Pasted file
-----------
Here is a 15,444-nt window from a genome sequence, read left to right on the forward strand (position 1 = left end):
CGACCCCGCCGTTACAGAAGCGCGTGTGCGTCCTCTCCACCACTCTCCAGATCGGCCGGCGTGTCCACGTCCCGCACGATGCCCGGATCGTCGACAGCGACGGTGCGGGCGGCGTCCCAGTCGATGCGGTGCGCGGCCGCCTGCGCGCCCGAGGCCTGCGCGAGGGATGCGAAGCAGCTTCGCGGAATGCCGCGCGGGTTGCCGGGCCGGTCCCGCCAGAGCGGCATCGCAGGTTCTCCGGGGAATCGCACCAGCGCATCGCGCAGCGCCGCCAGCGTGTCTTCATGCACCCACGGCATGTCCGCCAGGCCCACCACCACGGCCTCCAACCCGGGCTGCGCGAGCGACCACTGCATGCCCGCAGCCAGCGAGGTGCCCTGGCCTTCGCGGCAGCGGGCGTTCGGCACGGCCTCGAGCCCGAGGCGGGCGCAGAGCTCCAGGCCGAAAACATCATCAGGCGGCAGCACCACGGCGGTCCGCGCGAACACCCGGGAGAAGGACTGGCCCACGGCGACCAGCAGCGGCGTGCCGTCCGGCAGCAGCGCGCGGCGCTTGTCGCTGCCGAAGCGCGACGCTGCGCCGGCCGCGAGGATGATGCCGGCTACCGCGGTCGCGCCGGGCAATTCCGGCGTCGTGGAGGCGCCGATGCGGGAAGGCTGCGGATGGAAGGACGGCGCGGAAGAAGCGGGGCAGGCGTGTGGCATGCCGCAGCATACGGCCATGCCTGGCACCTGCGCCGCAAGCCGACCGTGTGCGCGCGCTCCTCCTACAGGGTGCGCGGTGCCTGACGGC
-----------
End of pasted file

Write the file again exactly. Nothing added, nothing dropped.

Here is a 15,444-nt window from a genome sequence, read left to right on the forward strand (position 1 = left end):
CGACCCCGCCGTTACAGAAGCGCGTGTGCGTCCTCTCCACCACTCTCCAGATCGGCCGGCGTGTCCACGTCCCGCACGATGCCCGGATCGTCGACAGCGACGGTGCGGGCGGCGTCCCAGTCGATGCGGTGCGCGGCCGCCTGCGCGCCCGAGGCCTGCGCGAGGGATGCGAAGCAGCTTCGCGGAATGCCGCGCGGGTTGCCGGGCCGGTCCCGCCAGAGCGGCATCGCAGGTTCTCCGGGGAATCGCACCAGCGCATCGCGCAGCGCCGCCAGCGTGTCTTCATGCACCCACGGCATGTCCGCCAGGCCCACCACCACGGCCTCCAACCCGGGCTGCGCGAGCGACCACTGCATGCCCGCAGCCAGCGAGGTGCCCTGGCCTTCGCGGCAGCGGGCGTTCGGCACGGCCTCGAGCCCGAGGCGGGCGCAGAGCTCCAGGCCGAAAACATCATCAGGCGGCAGCACCACGGCGGTCCGCGCGAACACCCGGGAGAAGGACTGGCCCACGGCGACCAGCAGCGGCGTGCCGTCCGGCAGCAGCGCGCGGCGCTTGTCGCTGCCGAAGCGCGACGCTGCGCCGGCCGCGAGGATGATGCCGGCTACCGCGGTCGCGCCGGGCAATTCCGGCGTCGTGGAGGCGCCGATGCGGGAAGGCTGCGGATGGAAGGACGGCGCGGAAGAAGCGGGGCAGGCGTGTGGCATGCCGCAGCATACGGCCATGCCTGGCACCTGCGCCGCAAGCCGACCGTGTGCGCGCGCTCCTCCTACAGGGTGCGCGGTGCCTGACGGC